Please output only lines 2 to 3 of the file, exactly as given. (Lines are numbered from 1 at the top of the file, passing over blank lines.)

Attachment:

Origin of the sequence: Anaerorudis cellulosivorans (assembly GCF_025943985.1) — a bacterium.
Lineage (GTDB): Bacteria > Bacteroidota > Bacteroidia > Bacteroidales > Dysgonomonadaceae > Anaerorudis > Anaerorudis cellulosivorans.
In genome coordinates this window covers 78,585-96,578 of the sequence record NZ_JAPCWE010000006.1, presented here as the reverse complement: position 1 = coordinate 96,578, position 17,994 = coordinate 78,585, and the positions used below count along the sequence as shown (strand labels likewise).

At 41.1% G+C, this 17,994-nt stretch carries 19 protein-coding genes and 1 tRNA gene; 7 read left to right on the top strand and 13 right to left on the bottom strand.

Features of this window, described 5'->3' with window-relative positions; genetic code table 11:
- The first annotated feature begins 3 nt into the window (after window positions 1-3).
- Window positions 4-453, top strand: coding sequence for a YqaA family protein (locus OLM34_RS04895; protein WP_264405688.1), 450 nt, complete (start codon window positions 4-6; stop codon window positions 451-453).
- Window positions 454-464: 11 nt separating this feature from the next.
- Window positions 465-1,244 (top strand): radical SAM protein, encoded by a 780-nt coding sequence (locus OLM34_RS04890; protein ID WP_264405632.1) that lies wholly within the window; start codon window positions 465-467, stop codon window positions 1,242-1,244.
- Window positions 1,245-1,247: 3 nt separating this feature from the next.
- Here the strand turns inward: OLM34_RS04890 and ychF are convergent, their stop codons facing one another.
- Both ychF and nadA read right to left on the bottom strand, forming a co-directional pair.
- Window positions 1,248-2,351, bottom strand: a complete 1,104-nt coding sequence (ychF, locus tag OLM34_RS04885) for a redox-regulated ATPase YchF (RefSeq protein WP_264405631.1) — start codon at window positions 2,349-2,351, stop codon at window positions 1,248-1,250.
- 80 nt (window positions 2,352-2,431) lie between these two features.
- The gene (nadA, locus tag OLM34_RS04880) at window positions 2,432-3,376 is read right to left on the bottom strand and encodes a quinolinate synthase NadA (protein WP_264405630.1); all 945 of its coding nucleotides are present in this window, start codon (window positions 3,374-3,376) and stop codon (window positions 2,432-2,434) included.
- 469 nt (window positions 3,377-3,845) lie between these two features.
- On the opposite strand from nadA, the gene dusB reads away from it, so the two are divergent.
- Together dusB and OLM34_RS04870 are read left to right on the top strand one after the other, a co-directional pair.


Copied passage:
Lineage (GTDB): Bacteria > Bacteroidota > Bacteroidia > Bacteroidales > Dysgonomonadaceae > Anaerorudis > Anaerorudis cellulosivorans.
In genome coordinates this window covers 78,585-96,578 of the sequence record NZ_JAPCWE010000006.1, presented here as the reverse complement: position 1 = coordinate 96,578, position 17,994 = coordinate 78,585, and the positions used below count along the sequence as shown (strand labels likewise).